As we looked we saw it was a woman, her head sweating profusely, and her hands cold and clammy. There was a strange twitching of the muscles of the face, the pupils of her eyes were widely dilated, her pulse weak and irregular. Evidently her circulation had failed so that it responded only feebly to stimulants, for her respiration was slow and labored, with loud inspiratory gasps.
Annenberg had burst with superhuman strength from Burke’s grasp and was kneeling by the side of his wife’s deathbed.
“It—was all Paula’s fault—” gasped the woman. “I—knew I had better—carry it through—like the Fortescue visit—alone.”
I felt a sense of reassurance at the words. At least my suspicions had been unfounded. Paula was innocent of the murder of Fortescue.
“Severe, acute nicotine poisoning,” remarked Kennedy, as he rejoined us a moment later. “There is nothing we can do—now.”
Paula moved at the words, as though they had awakened a new energy in her. With a supreme effort she raised herself.
“Then I—I failed?” she cried, catching sight of Kennedy.
“No, Miss Lowe,” he answered gently. “You won. The plans of the terrible gun are destroyed. The Baron is safe. Mrs. Annenberg has herself smoked one of the fatal cigarettes intended for him.”
Kreiger looked at us, uncomprehending. Kennedy picked up the crushed, unlighted cigarette and laid it in the palm of his hand beside another, half smoked, which he had found beside Mrs. Annenberg.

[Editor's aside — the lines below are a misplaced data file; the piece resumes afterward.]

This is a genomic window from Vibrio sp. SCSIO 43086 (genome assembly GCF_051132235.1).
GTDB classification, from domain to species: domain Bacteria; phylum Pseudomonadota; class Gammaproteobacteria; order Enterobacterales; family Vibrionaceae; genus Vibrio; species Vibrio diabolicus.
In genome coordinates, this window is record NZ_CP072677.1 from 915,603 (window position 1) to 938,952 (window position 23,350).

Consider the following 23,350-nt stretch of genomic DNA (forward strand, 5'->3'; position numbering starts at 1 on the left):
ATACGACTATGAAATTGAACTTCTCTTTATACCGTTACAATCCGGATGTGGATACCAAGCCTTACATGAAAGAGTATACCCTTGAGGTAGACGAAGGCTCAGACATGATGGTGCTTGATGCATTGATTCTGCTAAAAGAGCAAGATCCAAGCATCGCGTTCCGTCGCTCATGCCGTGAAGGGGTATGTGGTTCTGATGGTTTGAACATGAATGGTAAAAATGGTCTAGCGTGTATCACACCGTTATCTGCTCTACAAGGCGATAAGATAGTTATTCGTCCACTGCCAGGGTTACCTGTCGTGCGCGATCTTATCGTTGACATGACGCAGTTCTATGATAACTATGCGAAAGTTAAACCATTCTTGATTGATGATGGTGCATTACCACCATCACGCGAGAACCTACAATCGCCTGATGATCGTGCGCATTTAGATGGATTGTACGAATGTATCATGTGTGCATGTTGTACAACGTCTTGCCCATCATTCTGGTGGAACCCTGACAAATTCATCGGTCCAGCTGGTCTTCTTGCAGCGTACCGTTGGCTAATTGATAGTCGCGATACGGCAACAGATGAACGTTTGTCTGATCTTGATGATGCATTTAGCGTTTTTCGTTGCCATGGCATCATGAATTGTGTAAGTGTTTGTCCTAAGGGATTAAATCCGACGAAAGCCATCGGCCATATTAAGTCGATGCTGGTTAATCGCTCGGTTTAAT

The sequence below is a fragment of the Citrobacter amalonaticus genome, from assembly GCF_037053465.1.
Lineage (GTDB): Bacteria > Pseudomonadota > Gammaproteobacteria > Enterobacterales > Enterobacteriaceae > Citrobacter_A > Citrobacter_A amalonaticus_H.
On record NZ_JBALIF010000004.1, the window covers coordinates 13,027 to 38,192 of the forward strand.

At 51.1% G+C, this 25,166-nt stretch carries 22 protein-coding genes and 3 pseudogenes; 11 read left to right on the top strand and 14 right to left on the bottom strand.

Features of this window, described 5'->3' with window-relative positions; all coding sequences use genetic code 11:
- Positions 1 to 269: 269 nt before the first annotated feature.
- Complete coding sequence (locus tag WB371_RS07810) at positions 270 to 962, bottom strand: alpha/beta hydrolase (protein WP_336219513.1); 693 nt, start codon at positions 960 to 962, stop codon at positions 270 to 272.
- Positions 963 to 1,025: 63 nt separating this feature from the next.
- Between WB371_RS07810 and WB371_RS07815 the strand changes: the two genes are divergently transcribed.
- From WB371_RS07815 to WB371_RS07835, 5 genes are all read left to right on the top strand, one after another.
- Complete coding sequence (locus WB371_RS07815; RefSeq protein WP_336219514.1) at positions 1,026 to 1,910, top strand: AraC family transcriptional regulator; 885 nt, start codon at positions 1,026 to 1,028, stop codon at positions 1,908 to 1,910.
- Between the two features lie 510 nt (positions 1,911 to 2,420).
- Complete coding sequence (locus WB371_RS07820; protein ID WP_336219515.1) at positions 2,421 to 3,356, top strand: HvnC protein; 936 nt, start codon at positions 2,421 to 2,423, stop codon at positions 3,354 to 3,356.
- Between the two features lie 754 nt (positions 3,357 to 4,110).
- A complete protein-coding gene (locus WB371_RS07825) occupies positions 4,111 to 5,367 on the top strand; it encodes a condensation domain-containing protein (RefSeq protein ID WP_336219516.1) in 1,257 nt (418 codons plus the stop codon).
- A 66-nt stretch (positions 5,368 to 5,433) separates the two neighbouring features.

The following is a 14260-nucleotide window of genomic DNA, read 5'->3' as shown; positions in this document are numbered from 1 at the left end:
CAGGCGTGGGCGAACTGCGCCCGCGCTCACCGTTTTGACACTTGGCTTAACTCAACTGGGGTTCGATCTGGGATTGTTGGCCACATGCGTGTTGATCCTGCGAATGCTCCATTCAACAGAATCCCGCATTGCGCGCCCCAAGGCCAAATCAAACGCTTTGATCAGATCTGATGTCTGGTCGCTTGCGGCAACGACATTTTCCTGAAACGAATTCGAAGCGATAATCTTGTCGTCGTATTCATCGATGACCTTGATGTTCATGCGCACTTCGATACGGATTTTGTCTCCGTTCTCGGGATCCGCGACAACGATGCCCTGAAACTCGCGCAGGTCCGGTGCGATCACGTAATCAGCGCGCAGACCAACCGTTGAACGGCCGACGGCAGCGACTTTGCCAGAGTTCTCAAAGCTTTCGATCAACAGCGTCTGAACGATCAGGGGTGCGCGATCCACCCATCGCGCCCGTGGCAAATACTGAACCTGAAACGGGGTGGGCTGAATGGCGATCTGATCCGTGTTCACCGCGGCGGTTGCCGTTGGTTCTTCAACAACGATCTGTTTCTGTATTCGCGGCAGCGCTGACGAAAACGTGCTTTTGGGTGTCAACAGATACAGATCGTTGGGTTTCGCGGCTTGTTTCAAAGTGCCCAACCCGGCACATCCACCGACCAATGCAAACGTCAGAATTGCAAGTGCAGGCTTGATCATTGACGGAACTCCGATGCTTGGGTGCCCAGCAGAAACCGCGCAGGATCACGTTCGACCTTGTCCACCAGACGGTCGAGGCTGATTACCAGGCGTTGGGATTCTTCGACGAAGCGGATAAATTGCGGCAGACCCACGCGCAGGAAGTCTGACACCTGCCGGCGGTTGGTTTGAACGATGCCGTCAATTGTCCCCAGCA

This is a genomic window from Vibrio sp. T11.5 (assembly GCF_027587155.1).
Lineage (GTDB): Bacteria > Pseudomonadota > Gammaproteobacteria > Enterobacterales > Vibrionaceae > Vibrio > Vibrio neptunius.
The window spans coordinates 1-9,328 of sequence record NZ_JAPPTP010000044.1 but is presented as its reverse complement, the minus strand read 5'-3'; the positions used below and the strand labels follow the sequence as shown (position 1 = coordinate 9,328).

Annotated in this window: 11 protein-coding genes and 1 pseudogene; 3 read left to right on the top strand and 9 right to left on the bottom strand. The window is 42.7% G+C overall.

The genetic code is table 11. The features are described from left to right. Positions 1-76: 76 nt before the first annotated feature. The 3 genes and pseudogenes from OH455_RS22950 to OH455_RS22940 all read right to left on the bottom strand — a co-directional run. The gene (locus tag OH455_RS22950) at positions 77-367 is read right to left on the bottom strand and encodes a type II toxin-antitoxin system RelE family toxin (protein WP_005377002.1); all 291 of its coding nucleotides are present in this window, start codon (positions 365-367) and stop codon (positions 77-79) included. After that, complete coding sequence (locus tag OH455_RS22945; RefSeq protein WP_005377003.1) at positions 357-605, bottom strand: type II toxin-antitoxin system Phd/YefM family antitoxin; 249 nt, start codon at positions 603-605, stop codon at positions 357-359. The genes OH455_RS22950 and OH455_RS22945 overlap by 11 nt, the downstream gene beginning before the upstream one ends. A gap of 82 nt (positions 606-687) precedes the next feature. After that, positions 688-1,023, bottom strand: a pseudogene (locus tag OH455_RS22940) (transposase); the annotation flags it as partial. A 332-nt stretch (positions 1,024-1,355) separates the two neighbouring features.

“They are deadly,” he said simply to Kreiger. “A few drops of pure nicotine hidden by that pretty gilt tip would have accomplished all that the bitterest anarchist could desire.”
All at once Kreiger seemed to realize what he had escaped so narrowly. He turned toward Paula. The revulsion of her feelings at seeing him safe was too much for her shattered nerves.
With a faint little cry, she tottered.
Before any of us could reach her, he had caught her in his arms and imprinted a warm kiss on the insensible lips.
“Some water—quick!” he cried, still holding her close.
THE AIR PIRATE
Rounding up the “Group” took several days, and it proved to be a great story for the Star. I was pretty fagged when it was all over, but there was a great deal of satisfaction in knowing that we had frustrated one of the most daring anarchist plots of recent years.
“Can you arrange to spend the week-end with me at Stuyvesant Verplanck’s at Bluffwood?” asked Kennedy over the telephone, the afternoon that I had completed my work on the newspaper of undoing what Annenberg and the rest had attempted.
“How long since society took you up?” I asked airily, adding, “Is it a large house party you are getting up?”
“You have heard of the so-called ‘phantom bandit’ of Bluffwood, haven’t you?” he returned rather brusquely, as though there was no time now for bantering.